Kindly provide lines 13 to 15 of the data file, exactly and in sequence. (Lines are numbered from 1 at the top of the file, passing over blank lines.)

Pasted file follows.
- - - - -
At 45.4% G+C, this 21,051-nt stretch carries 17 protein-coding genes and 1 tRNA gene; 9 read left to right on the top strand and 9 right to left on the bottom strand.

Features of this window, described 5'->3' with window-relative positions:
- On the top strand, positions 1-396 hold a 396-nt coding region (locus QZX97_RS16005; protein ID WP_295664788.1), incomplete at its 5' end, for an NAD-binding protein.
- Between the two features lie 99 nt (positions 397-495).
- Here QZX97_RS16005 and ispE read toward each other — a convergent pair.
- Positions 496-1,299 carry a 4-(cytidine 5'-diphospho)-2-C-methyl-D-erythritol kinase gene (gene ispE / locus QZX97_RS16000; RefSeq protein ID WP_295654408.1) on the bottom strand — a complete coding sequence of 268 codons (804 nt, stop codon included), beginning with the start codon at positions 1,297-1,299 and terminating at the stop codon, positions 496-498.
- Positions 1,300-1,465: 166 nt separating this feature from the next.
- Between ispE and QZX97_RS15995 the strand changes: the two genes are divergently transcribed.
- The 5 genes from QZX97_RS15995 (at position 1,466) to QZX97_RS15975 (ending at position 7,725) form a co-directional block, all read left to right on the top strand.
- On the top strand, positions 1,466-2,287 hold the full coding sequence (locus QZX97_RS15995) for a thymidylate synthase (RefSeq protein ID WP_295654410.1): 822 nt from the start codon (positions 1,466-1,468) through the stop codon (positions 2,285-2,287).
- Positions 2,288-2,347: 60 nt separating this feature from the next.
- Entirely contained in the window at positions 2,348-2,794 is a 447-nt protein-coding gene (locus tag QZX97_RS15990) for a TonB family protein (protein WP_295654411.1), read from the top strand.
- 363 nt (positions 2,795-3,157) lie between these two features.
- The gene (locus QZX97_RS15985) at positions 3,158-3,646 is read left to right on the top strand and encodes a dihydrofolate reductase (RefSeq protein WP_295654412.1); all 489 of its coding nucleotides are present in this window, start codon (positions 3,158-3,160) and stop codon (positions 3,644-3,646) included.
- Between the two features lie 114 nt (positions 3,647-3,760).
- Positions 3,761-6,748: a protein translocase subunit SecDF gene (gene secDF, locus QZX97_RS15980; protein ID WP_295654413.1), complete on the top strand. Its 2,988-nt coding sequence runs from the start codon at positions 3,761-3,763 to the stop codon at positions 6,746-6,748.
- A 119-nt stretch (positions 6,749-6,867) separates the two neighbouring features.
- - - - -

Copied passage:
- 363 nt (positions 2,795-3,157) lie between these two features.
- The gene (locus QZX97_RS15985) at positions 3,158-3,646 is read left to right on the top strand and encodes a dihydrofolate reductase (RefSeq protein WP_295654412.1); all 489 of its coding nucleotides are present in this window, start codon (positions 3,158-3,160) and stop codon (positions 3,644-3,646) included.
- Between the two features lie 114 nt (positions 3,647-3,760).